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On the first day of Women's History Month, the Virginia Senate passed a resolution to commend Gladys West, one of the "Hidden Figures" behind the invention of GPS. She's a mathematician, an engineer, a trailblazer, and a living testimony to the resilience and brilliance of black women in our history. Photo courtesy of U.S. Navy #WomensHistoryMonth #HiddenFigures #GladysWest #womeninhistory #blackwomenrock
GPS Inventor Gladys West Inducted Into Space and Missile Pioneers Hall of Fame
Gladys West is a “hidden figure” just like her sorority sisters Katherine G. Johnson, Dorothy Vaughan, and Mary Jackson who inspired the film by the same name.
West was instrumental in creating the navigation systems that we now call GPS (Geographical Positioning System) during her 42 year career working at the naval base in Dahlgren, Virginia. She was a graduate of Virginia State University and a member of Alpha Kappa Alpha Sorority, Incorporated.
Unable to attend the Aug 2018 induction ceremony, Dr. Gladys West was honored at the Pentagon as one of the 2018 Air Force Space and Missile Pioneers for her contributions to the @usairforce space program. Read more about her incredible career: https://t.co/1b1L9OyANI pic.twitter.com/a4tnTYXOxn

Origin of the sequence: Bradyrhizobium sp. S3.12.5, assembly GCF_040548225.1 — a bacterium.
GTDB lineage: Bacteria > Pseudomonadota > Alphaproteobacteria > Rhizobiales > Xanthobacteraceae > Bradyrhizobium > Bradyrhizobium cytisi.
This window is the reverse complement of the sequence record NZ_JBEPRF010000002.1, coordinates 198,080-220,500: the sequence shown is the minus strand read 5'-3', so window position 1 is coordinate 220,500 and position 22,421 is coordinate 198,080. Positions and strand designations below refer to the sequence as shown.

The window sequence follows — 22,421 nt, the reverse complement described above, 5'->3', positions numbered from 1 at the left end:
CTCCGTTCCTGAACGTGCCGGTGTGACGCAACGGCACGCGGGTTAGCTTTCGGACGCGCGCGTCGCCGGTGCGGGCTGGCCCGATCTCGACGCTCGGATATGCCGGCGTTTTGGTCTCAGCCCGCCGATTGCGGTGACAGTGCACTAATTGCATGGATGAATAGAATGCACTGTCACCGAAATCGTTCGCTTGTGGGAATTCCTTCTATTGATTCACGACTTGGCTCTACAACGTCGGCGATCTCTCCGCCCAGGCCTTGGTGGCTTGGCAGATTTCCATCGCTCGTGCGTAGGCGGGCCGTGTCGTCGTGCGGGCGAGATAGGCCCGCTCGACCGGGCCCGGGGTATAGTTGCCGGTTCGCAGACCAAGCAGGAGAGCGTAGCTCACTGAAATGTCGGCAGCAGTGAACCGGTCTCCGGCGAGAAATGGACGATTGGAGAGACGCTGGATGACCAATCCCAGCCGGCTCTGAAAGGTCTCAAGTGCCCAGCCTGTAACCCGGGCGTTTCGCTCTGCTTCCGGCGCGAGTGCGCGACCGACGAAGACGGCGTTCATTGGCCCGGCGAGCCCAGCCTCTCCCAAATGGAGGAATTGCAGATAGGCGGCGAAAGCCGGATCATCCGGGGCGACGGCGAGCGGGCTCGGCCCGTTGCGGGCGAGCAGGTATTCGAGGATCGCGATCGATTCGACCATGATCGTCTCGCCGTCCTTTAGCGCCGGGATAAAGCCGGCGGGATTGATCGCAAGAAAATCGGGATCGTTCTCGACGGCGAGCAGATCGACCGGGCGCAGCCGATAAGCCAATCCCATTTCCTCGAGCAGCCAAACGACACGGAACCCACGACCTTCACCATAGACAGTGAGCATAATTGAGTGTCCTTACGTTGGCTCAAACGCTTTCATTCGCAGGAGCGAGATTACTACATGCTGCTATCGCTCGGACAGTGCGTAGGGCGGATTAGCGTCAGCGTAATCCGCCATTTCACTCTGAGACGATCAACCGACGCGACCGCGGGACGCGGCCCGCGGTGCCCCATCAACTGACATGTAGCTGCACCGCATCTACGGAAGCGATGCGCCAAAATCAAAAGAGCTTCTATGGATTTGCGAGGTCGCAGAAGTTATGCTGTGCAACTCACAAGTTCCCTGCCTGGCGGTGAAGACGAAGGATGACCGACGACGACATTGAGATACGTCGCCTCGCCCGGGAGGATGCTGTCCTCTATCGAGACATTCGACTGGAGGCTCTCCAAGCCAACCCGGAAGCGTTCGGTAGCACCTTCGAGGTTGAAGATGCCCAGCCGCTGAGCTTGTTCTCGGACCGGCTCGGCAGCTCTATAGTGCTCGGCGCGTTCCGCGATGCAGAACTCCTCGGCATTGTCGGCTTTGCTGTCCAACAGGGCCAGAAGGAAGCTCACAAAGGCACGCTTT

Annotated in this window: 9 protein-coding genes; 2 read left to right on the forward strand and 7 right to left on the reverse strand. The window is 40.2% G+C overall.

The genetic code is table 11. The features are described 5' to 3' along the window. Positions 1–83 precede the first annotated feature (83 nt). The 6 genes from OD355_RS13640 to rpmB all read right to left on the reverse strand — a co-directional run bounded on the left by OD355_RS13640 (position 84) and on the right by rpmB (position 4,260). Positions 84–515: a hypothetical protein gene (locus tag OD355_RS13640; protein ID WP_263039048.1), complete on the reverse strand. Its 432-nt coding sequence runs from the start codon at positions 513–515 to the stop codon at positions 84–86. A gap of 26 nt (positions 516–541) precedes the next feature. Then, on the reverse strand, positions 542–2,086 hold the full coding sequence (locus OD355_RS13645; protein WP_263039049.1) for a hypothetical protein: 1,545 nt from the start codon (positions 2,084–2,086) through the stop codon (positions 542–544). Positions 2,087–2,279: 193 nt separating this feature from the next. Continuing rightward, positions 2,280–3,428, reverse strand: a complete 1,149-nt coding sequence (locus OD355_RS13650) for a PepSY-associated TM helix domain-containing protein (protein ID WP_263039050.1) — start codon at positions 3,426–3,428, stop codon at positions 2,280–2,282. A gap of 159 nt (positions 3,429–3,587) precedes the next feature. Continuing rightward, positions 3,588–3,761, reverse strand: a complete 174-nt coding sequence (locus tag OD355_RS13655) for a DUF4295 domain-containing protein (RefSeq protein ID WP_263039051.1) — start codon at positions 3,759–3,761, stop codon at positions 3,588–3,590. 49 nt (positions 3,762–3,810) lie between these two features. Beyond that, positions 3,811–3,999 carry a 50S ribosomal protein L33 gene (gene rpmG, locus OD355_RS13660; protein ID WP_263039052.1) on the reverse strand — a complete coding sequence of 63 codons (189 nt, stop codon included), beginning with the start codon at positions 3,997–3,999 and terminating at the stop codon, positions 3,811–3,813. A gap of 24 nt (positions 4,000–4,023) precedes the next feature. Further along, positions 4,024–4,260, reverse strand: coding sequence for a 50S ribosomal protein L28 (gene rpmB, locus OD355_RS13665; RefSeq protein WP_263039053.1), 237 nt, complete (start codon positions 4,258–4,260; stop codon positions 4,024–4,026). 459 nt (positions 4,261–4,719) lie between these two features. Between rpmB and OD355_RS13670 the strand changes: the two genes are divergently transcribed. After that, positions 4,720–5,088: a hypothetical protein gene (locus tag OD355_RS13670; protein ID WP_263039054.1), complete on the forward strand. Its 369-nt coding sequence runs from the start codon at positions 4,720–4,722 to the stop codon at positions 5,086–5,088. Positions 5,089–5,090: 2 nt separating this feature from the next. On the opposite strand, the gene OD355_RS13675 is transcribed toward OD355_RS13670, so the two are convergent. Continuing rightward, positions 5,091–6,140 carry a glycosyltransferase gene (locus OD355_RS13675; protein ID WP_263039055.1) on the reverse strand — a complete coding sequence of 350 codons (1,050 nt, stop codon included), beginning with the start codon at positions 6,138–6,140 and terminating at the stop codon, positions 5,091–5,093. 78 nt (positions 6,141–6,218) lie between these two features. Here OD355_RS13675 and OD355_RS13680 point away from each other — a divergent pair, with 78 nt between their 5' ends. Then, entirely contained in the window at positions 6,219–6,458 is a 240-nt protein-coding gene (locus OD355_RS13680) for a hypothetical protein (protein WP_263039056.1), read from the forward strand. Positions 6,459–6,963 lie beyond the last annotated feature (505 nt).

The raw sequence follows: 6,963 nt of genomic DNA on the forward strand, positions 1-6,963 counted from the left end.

— AF Space Command (@AFSpace) December 12, 2018
Earlier this month, Gladys West was inducted into the Space and Missiles Pioneers Hall of Fame during a ceremony at the Pentagon according to Blavity.
“This involved planning and executing several highly complex computer algorithms which have to analyze an enormous amount of data,” Ralph Neiman, her supervisor who recommended her for commendation in 1979, said. “You have used your knowledge of computer applications to accomplish this in an efficient and timely manner.”
Here’s how the Patrick Air Force Base website described Ms. West’s work:
Dr. Gladys West is among a small group of women who did computing for the U.S. military in the era before electronic systems. Hired in 1956 as a mathematician at the U.S. Naval Weapons Laboratory, she participated in a path-breaking, award-winning astronomical study that proved, during the early 1960s, the regularity of Pluto’s motion relative to Neptune. Thereafter, from the mid-1970s through the 1980s, using complex algorithms to account for variations in gravitational, tidal, and other forces that distort Earth’s shape, she programmed an IBM 7030 “Stretch” computer to deliver increasingly refined calculations for an extremely accurate geodetic Earth model, a geoid, optimized for what ultimately became the Global Positioning System (GPS) orbit.
We thank you, Gladys West, for sharing your brilliance with the world and giving us a much needed technological breakthrough that changed the world forever.